In collaboration with the French company Vmicro (Lille, France), we have started the analysis of the fabrication steps of a prototype of a dual-mode embedded metagrating solution. At the moment we have fabricated by e-beam lithography a Si-based transmissive diffractive grating which can be used as the transmissive part (grating DG2 in Fig. 4a) of the in-coupling metagrating solution. For the system design, we selected Al2O3 as the material of substrate. To control the etching depth of Si, we used an additional thin (10 nm) layer of TiO2 placed on the top of substrate. We must take into account that the fabrication process will be affected by the exact shape and size of the plates placed between the constitutive parts of the waveguide with the gratings DG1 and DG2. We also remind that our analysis demonstrated that the mutual positioning of the elements of these 2 gratings in relation to one another inside the unit cell does not affect the system performance. This fact will also simplify the fabrication.

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Cite this article as: Oksana Shramkova, Valter Drazic, Guillaume Bourcin, Bobin Varghese, Laurent Blondé, Valerie Allié, Metagrating solutions for full color single-plate waveguide combiner, EPJ Appl. Metamat. 9, 5 (2022)

All Tables

Table 1

Parameters of the full-color system of metagratings.

All Figures

thumbnail Fig. 1

Schematic of dual-mode diffraction grating design with overlap of incident rays.

In the text
thumbnail Fig. 2

Schematic side view of the single-waveguide full color system for light in-coupling into the optical device: (a) dual-mode embedded metagrating solution; (b) single-mode embedded metagrating solution; (c) single-mode transmissive metasurface.

In the text
thumbnail Fig. 3

Schematics of a single waveguide system with dual-mode embedded metagrating solution illustrating angles of incident and diffracted light for reflective and transmissive diffraction gratings for three different colors: (a) blue, (b) green, (c) red. Angles denoted using θ are located in the air. Angles denoted using Φ are located in the waveguides and measure the angle of rays that have been diffracted. Superscript C indicates a critical ray (just at the TIR limit in the waveguide), either in air or in the waveguide. Superscript G indicates a grazing ray (the highest allowed angle of incidence in the waveguide).

In the text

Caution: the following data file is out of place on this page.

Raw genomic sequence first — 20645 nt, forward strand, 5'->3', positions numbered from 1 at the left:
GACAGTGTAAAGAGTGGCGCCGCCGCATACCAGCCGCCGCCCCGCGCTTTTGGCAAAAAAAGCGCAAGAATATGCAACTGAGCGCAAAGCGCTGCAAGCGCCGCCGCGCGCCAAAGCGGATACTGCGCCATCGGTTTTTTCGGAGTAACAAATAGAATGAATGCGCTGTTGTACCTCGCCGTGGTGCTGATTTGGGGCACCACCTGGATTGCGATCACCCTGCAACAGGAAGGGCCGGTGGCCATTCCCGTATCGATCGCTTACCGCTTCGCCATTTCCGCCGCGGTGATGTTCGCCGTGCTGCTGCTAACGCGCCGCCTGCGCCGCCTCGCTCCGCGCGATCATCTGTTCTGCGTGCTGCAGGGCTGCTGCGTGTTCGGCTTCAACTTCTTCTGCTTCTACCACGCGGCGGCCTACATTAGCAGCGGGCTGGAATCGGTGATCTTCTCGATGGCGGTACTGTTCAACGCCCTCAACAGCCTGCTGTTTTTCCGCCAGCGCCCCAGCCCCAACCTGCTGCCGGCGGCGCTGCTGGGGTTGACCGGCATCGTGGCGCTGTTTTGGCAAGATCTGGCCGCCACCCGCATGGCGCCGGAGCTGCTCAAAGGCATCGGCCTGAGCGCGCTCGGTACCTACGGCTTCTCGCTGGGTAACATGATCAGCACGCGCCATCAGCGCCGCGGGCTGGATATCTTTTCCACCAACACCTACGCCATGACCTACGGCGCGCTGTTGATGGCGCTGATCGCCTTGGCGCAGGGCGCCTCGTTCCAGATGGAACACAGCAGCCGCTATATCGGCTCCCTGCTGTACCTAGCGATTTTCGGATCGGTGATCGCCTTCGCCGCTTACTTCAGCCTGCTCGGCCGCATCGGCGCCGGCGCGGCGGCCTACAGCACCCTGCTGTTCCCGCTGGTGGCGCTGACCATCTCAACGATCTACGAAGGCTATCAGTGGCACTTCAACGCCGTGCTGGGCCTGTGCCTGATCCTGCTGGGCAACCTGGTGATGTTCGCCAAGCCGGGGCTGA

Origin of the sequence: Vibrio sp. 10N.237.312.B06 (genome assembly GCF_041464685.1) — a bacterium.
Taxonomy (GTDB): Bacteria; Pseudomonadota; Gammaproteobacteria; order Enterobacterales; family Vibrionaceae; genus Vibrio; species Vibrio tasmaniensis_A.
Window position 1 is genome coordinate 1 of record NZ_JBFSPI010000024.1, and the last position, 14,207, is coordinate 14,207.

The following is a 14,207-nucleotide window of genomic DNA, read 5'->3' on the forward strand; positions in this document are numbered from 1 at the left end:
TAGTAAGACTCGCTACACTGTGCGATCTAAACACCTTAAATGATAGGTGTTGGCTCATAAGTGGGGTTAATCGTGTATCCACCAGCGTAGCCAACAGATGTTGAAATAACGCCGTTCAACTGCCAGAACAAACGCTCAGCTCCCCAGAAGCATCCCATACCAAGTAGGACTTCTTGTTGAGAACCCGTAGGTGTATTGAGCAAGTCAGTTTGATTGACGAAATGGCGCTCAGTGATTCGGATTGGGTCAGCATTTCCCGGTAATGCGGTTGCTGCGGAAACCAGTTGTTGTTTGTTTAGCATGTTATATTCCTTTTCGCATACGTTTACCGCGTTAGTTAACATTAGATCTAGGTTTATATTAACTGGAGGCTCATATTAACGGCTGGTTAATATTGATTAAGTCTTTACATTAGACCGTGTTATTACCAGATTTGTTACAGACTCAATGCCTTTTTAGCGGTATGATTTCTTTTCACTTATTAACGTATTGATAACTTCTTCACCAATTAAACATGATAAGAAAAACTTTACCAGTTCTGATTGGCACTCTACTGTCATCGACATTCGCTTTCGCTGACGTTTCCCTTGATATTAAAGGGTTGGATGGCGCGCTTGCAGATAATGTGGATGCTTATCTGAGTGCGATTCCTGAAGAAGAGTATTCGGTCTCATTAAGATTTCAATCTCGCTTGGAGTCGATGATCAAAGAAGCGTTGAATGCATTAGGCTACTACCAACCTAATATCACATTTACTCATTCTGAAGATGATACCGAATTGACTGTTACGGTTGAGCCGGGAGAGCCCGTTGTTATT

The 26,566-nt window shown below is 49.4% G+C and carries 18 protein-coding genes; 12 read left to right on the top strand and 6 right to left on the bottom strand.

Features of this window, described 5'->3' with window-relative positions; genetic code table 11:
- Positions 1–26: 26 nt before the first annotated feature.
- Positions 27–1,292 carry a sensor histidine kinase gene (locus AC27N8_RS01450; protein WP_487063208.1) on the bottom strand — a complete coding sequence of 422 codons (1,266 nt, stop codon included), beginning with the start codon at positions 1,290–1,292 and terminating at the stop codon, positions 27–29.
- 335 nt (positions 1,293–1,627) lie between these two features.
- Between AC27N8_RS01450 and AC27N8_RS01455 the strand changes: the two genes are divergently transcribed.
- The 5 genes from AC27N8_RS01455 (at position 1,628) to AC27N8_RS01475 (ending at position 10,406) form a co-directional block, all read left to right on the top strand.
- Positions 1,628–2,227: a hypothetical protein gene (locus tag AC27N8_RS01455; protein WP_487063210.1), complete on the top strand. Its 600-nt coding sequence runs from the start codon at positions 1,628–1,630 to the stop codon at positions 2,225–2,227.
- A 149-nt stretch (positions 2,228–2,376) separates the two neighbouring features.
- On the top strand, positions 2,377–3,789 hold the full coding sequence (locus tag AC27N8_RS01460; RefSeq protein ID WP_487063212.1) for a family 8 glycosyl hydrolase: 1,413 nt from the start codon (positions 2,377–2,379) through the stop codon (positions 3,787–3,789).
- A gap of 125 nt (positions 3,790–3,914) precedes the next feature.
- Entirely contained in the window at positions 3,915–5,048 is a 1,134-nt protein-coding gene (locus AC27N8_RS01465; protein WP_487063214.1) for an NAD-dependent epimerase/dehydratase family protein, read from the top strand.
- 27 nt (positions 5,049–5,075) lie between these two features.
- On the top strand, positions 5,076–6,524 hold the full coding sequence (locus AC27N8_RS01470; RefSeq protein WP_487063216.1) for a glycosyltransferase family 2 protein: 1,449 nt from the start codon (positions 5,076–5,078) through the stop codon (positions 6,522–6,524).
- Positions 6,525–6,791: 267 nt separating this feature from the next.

thumbnail Fig. 4

(a) Cross-sectional view of the unit cell of metagrating; (b) geometry and distribution of diffraction order propagation. In this example use of a metagrating, the fourth reflected order R±4 (MR*=4) and third transmitted order T±3 (MT*=3) will be in-coupled into the waveguide.

In the text
thumbnail Fig. 5

Diffraction performance of the AlAs/Si metagrating for (a) blue, (b) green and (c) red light. The angular ranges in-coupled by the system are shaded. The angular ranges correspond to an incidence from the medium with refractive index n2.

In the text
thumbnail Fig. 6

(a) Cross-sectional view of transmissive grating unit cell; (b) reflectance and transmittance vs. angle of TE-polarized electromagnetic wave incidence α at λ = 625 nm, n1 = 1.0, n2= n4 = nL1 =2.5884, n3 =1.7, nL2 =1.7663, n5 = 1.4572 for TiO2 transmissive grating with such parameters: w1 = 60 nm, w2 =120 nm, h1 =170 nm, h2 = 130 nm, HL3 = 0 nm, dr=-5 nm, HL1 = HL2 = 5 nm.

In the text
thumbnail Fig. 7

Schematic side view of a single waveguide system with symmetrical field of view for three different colors: (a) blue, (b) green, (c) red.

In the text
thumbnail Fig. 8

(a) Cross-section views of the unit cell of the metagrating. (b) Schematic side view illustrating geometry and distribution of diffraction order propagation of an example metagrating.

In the text
thumbnail Fig. 9

Diffraction performance of the TiO2 metagrating for (a) blue, (b) green and (c) red light. The angular ranges in-coupled by the system are shaded. The incidence angles correspond to the incidence from the medium with refractive index n3 (waveguide material).

In the text
thumbnail Fig. 10

Cross-sectional view of the unit cell of the metasurface on top of the waveguide.

In the text
thumbnail Fig. 11

Schematics of a single waveguide system with metasurface solution illustrating angles of incident and diffracted light for transmissive diffraction gratings for three different colors: (a) blue, (b) green, (c) red.

In the text
thumbnail Fig. 12

Diffraction performance of the TiO2/AlAs transmissive metasurface using the unit cell depicted in Figure 10 for an example set of parameters for (a) blue, (b) green and (c) red light.

In the text
thumbnail Fig. 13

(a) Perspective view of the full color waveguide having dual-mode metagrating in-coupler (MG1), EPE system (MG2 and MG2') and out-coupling grating system (MG3 and MG3'); (b) Side view of a waveguide showing internal EPE metagrating MG2.

In the text
thumbnail Fig. 14

Possible FoV for the system of metagratings. Parameters of the diffraction gratings are presented in Table 1. Simulations corresponds to the systems (a) DG1+DG3+DG7 and (b) DG2+DG4+DG8 at green color wavelength. In the pictures (a)-(b) top left: Angular bandpass before in-coupler; top right: Angular bandpass before EPE; bottom left: Angular bandpass before out-coupler; bottom right: Angular bandpass after out-coupler;yellow band: Proper angular bandpass after diffraction; green band: Nonproper angular bandpass after diffraction; purple band: Bandpass impossible for diffraction.

In the text
thumbnail Fig. 15

(a) Single EPE grating including several subgratings; (b) cross-sectional view of reflective subgrating unit cell.

In the text